The Euphorbiaceae family includes trees, succulents and herbaceous plants. Different species of Euphorbia grow all over the world, either wild, or as cultivated specimens in the house or garden. The milky latex or sap is toxic and may cause intense inflammation of the skin and the eye. Ocular toxic reaction varies from mild conjunctivitis to severe kerato-uveitis. There are a few case reports of permanent blindness resulting from accidental inoculation of Euphorbia sap into the eye.[2–4] Corneal involvement generally follows a typical sequence with worsening of edema with epithelial sloughing on the second day. It is believed that some species are more toxic than the others. When treated early and managed meticulously, the inflammation generally resolves without sequelae. Here, we present three cases of ocular toxicity caused by three different species of Euphorbia, namely, E. trigona (African milk tree), E. neriifolia (Indian Spurge tree) and E. milii (Crown-of-thorns houseplant).
A 60-year-old male was trimming his garden hedge E. trigona plant (African milk tree) [Fig. 1a] and got sprayed with milky sap into his right eye (RE). He had an immediate burning sensation and pain which was relieved partially by irrigation with water. After 16 h, he presented to us with pain, burning with gross dimness of vision in the RE. Best corrected visual acuity (BCVA) was 20/200 in the RE and 20/20 in the left eye (LE). On examination of the RE, there was mild lid edema and moderate conjunctival congestion and chemosis. There was loss of corneal epithelium and stromal edema. There was moderate anterior chamber reaction with 2+ cells and 2+ flare [Figs. 1b and c]. Intraocular pressure (IOP) was higher digitally. Fundus details appeared normal. The LE was essentially normal.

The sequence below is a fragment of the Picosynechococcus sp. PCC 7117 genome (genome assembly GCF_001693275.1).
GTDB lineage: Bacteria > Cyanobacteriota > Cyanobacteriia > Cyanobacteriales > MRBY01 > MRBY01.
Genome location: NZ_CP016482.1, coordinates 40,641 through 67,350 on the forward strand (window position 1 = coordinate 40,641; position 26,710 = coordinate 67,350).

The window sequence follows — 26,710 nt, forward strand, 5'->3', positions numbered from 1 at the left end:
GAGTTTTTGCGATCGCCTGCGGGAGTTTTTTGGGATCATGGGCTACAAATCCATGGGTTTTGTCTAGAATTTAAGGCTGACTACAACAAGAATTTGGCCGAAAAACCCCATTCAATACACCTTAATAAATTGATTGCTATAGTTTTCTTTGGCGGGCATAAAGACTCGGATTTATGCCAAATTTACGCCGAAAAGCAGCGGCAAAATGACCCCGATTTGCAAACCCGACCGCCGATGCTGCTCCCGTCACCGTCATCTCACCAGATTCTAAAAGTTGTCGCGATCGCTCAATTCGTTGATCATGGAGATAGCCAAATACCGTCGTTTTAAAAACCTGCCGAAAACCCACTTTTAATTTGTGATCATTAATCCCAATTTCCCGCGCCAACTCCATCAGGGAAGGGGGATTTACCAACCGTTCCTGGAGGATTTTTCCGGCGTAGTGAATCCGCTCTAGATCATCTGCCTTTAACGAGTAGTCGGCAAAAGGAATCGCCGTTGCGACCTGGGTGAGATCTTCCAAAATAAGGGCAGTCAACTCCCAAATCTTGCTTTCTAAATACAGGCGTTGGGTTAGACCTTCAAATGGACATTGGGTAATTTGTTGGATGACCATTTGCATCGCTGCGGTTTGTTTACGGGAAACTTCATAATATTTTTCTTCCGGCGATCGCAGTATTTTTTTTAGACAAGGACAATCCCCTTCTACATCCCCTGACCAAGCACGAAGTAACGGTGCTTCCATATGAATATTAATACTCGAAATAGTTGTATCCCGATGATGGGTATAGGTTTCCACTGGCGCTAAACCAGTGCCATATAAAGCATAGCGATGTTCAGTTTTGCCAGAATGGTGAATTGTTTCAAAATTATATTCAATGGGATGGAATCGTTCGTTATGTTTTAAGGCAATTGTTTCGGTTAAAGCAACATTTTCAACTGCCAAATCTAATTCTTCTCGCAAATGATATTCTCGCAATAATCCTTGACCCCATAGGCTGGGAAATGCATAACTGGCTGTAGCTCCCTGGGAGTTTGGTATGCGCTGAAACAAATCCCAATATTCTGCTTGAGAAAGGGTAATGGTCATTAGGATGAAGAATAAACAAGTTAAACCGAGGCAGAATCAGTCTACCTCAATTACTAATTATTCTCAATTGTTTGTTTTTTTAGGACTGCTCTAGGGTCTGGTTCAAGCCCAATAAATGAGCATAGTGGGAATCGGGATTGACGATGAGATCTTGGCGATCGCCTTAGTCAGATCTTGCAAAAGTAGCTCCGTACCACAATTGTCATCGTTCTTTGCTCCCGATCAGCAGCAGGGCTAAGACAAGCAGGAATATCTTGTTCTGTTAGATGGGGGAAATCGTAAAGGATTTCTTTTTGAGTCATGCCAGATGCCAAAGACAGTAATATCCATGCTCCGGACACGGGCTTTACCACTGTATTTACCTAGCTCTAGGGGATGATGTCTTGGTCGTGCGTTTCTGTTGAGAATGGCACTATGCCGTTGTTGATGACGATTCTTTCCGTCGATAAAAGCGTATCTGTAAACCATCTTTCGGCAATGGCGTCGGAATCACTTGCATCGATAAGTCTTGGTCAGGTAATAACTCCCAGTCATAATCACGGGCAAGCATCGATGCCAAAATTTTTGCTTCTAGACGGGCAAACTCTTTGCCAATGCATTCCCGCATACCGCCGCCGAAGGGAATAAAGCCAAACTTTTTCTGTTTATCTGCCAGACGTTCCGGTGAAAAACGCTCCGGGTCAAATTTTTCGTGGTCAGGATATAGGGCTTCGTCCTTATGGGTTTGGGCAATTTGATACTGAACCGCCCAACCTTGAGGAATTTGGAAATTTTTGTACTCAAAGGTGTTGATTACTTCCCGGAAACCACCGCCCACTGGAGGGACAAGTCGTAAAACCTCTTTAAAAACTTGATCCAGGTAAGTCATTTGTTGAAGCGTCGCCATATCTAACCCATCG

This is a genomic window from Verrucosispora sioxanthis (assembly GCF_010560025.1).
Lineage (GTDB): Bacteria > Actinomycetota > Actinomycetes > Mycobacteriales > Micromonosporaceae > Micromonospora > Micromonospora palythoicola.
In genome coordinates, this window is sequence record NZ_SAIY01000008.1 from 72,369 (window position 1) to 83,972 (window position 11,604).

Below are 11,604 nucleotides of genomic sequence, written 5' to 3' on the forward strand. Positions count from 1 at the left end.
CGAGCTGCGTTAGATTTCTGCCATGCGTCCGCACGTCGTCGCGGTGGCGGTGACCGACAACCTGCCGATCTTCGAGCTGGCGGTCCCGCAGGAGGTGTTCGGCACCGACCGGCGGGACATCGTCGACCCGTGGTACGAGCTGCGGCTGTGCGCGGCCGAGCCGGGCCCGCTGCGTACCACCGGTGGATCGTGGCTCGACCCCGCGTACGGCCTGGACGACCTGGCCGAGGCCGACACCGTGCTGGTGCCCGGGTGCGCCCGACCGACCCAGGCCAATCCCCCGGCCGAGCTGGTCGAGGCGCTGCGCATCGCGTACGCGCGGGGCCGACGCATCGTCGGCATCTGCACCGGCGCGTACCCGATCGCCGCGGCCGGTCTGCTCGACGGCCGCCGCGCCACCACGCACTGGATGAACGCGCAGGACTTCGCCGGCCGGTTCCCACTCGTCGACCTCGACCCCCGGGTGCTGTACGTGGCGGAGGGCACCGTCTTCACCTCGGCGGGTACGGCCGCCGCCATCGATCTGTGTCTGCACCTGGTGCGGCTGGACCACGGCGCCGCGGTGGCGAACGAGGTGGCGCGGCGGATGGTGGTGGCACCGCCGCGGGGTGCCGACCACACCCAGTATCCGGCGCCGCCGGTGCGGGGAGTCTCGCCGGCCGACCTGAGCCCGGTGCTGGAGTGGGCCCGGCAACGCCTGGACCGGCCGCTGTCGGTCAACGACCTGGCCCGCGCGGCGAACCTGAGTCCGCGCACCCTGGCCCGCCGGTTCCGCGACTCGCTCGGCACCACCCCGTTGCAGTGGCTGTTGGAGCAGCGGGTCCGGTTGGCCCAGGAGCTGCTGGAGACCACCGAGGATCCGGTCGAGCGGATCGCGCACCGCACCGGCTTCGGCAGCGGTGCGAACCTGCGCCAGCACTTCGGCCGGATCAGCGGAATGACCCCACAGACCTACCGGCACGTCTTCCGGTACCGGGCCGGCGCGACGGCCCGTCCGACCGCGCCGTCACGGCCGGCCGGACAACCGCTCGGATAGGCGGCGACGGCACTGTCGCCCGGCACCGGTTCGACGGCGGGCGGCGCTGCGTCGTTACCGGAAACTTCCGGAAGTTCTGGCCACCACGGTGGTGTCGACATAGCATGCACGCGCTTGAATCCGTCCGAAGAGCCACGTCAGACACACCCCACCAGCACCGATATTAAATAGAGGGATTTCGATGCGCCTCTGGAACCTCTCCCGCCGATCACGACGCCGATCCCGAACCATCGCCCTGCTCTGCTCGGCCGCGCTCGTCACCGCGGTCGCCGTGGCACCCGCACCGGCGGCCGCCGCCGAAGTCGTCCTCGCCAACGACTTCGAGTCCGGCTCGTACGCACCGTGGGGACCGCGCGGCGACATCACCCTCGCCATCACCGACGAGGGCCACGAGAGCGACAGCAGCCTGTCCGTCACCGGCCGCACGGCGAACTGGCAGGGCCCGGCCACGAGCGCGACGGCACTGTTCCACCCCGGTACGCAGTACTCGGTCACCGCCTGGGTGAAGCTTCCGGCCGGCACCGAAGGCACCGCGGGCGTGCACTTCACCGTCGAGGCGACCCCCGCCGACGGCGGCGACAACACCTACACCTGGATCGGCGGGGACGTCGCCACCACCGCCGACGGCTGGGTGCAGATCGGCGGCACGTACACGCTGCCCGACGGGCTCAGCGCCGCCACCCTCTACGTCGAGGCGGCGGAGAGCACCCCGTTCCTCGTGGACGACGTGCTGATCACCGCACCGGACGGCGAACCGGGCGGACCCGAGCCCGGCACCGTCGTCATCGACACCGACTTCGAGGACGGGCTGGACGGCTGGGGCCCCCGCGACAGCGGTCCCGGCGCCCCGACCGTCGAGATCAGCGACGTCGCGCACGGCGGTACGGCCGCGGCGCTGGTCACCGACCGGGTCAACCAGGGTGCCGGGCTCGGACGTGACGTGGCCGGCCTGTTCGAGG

The eye was once again irrigated copiously with normal saline and treated with gatifloxacin (0.3%) eye drops four times daily, prednisolone acetate (1%) eye drops four times daily, homatropine (2%) eye drops three times daily, preservative-free (on surface) tears substitute and timolol maleate (0.5%) eye drops twice daily. The patient was observed closely as an outpatient. The corneal epithelium gradually healed over four days, and by 10 days all signs and symptoms had resolved and patient regained 20/20 vision.
A 51-year-old man was pruning his overgrown species of E. neriifolia plant (Indian Spurge tree) [Fig. 2a] in his garden when he felt some sap enter into his LE. The eye became irritable and was immediately irrigated with tap water.
He presented four hours later. On examination, BCVA in the RE was 20/20 and in the LE 20/40. There was conjunctival hyperemia, moderate corneal edema and mild anterior chamber reaction. He had also a healed corneal pannus. The IOP was 13 mm Hg. The next day, the visual acuity had reduced to counting fingers at 1 meter. There was moderate lid edema and conjunctival congestion. Slit-lamp examination revealed a large corneal epithelial defect and moderate stromal edema [Figures 2b and c]. The IOP was higher digitally. The RE was unaffected and within normal limits. The patient was treated and followed up similar to Case 1. The corneal epithelium completely healed by the seventh day. By two weeks all signs and symptoms were resolved and the patient regained full vision.
A 54-year-old woman was pruning her Euphorbia milii (crown-of-thorns) houseplant [Fig. 3a] when she felt a stinging sensation as a drop of sap entered her LE. She did not wash her eyes immediately. Fifteen minutes later she felt severe pain, blepharospasm and dimness of vision in the LE.
She presented three hours later and irrigation was done immediately with copious Ringer's lactate solution. On examination, BCVA in the RE was 20/20 and in the LE 20/120. There was conjunctival hyperemia, punctate localized corneal epithelial lesions, and moderate corneal edema with Descemet's folds. There was anterior uveitis with moderate anterior chamber reaction with 2+ cells and 2+ flare [Figures 3b and c]. The IOP was 14 mm Hg. The RE was within normal limits. The patient was treated and followed up similar to Case 1, except for timolol eye drops. The punctate epitheliopathy had completely resolved by Day three. By Day 15 all signs and symptoms had resolved and the patient regained BCVA of 20/20.